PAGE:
Pontypool, 2008

This is a Canadian horror movie that is under the direction of Bruce McDonald and with the writer Tony Burgess, from the novel Pontypool.

Cast Lists

Stephen McHattie acted as Grant Mazzy

Georgina Reilly acted as Laurel-Ann Drummond

Boyd Banks acted as Jay (Osama)

Tony Burgess acted as Tony (Lawrence)

Hrant Alianak acted as Dr. Mendez

Rick Roberts acted as Ken Loney

Rachel Burns acted as Colin (Daud)

Lisa Houle acted as Sydney Briar (Lisa)


In Ontario, at the little town of Pontypool, Grant Mazzy, a radio announcer was accosted by the nonsensical lady that repeated the word “blood” some more times just before staggering away. In a radio station, the on-air persona and the shock jock style of Grant entertained Laurel-Ann, the technical assistant, while irritating Sydney, his station manager. Ken Loney, the helicopter reporter called in with the report about the riot at Dr. Jon Mendez’s office that has outcome in many deaths. After the unexpected cut off of Ken, the group tried to confirm the report, but the witnesses were disconnected just before being put over the airwaves.

Right after they were contacted by the BBC for the breaking of the story, Ken called back and said that he had taken refuge in the grain silo. He described the rioters as attempting to consume themselves or one another. When a rioter attacked the silo, the call of Ken was interrupted by the audio program in French. Laurel-Ann translated the transmission that is an instruction for staying indoors and not to utilize rhetorical discourse, terms of endearment, or English language and also not to translate a message. The Pontypool was declared to become under quarantine. Ken called back again and takes his mobile close enough to the attacker so that the murmur of “Help me” of a baby-like hum are audible.

The horde of individual attack a radio station, and Laurel-Ann, Grant, and Sydney lock themselves in. In the mean time, Laurel-Ann starts repeating the remark “missing” and imitated the hum of the tea kettle. The doctor, Mr. Mendez arrived at the station of the radio all through the window and then hides with Sydney and Grant in a soundproof booth. Ken called in and, when on the air, succumbed to the virus. Then Laurel-Ann starts to slam her own head against a sound booth’s window, then, chews off her own lower lip.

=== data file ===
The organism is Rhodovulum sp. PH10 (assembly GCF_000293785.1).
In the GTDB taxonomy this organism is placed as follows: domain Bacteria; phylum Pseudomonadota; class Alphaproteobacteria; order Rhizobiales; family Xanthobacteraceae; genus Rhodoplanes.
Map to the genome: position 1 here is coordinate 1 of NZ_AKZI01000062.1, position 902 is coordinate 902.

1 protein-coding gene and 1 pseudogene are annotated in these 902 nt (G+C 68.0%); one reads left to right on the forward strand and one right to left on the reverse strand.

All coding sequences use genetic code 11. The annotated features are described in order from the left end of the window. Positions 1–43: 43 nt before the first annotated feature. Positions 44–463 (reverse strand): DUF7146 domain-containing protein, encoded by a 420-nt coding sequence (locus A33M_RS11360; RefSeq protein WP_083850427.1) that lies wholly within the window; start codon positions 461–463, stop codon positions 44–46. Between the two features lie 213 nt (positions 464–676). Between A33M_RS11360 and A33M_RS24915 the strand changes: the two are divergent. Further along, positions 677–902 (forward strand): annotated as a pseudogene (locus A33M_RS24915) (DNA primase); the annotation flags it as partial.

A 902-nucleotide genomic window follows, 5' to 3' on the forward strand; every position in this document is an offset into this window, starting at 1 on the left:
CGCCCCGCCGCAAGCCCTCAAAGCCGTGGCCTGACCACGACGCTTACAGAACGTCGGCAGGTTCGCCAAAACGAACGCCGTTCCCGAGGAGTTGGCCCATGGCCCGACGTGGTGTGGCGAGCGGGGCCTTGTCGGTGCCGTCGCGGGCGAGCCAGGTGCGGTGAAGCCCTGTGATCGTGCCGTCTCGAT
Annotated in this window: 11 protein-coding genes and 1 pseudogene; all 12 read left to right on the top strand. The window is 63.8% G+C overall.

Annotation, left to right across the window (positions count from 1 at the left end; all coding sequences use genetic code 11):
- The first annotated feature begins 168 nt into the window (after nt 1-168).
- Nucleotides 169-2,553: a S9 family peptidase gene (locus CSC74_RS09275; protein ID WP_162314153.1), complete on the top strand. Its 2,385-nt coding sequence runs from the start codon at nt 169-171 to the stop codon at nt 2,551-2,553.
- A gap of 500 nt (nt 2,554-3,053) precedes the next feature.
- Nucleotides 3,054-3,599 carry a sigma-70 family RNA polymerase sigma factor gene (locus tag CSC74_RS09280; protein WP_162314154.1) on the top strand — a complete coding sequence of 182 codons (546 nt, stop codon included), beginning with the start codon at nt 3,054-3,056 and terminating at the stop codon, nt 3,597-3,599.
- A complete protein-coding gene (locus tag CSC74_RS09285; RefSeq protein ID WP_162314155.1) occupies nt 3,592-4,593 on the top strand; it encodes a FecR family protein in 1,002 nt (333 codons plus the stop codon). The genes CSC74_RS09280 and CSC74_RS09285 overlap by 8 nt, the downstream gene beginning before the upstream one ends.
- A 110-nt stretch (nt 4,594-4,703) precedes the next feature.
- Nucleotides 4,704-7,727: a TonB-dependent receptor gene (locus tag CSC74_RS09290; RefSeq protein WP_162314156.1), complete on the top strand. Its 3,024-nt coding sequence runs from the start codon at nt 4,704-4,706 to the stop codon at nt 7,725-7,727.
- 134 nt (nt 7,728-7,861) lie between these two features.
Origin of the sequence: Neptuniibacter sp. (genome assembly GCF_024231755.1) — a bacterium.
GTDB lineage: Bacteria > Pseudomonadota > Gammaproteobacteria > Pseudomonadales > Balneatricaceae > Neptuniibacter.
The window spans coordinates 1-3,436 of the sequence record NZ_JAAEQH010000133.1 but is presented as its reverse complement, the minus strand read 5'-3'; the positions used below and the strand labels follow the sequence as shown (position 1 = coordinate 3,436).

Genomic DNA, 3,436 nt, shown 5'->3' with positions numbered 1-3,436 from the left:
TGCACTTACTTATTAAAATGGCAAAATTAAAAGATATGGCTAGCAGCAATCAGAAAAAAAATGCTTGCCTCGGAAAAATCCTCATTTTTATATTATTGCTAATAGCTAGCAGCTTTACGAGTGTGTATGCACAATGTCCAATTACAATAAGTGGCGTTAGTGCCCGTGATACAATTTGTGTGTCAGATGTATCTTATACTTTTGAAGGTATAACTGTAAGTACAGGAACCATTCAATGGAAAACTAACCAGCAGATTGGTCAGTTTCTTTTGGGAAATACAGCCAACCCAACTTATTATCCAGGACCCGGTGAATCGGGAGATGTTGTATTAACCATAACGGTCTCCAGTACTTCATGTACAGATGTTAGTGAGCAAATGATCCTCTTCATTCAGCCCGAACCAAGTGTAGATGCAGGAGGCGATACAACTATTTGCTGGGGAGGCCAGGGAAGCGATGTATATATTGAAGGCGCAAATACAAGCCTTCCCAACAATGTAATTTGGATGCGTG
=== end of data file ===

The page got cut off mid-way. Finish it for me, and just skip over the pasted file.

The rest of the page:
Writer’s Opinion

Pontypool was a really amazing movie for some reasons. The story paid a respectful service to the horror greats without the need to become cliché. The approaches to the mass “infections” were something you will not see coming. The cast acting was all excellent and you will get the real impressions. The authenticity of their radio broadcast and the culminating events had been just enough to really draw you into the anxiety of the characters feeling, which says many things, considering the two-dimensional feeling of those majority of films.

The movie is highly recommended to any actual sci-fi/horror fanatic that is really fed up with what is the standard fair is giving. This movie is a really refreshing modification of pace among those many plethoras of outbreaks and zombie movies out there. It’s not that long that the horror movie fired the viewers’ imagination of this match, and there lies an appeal: it really works like the radio show, where a listener makes visuals for them and their performers had to really sell a material. The script is interesting and intelligent giving that gives a diverse take on how people will take infections and become violent. It’s ultimately loses a bit of effectiveness in the third act, when this begins being more conventional. The use of gore has been discreet, and its atmosphere is undeniable. And with the numbers of the main players of the story stayed to the bare minimum, the high degree of its intimacy has been achieved.

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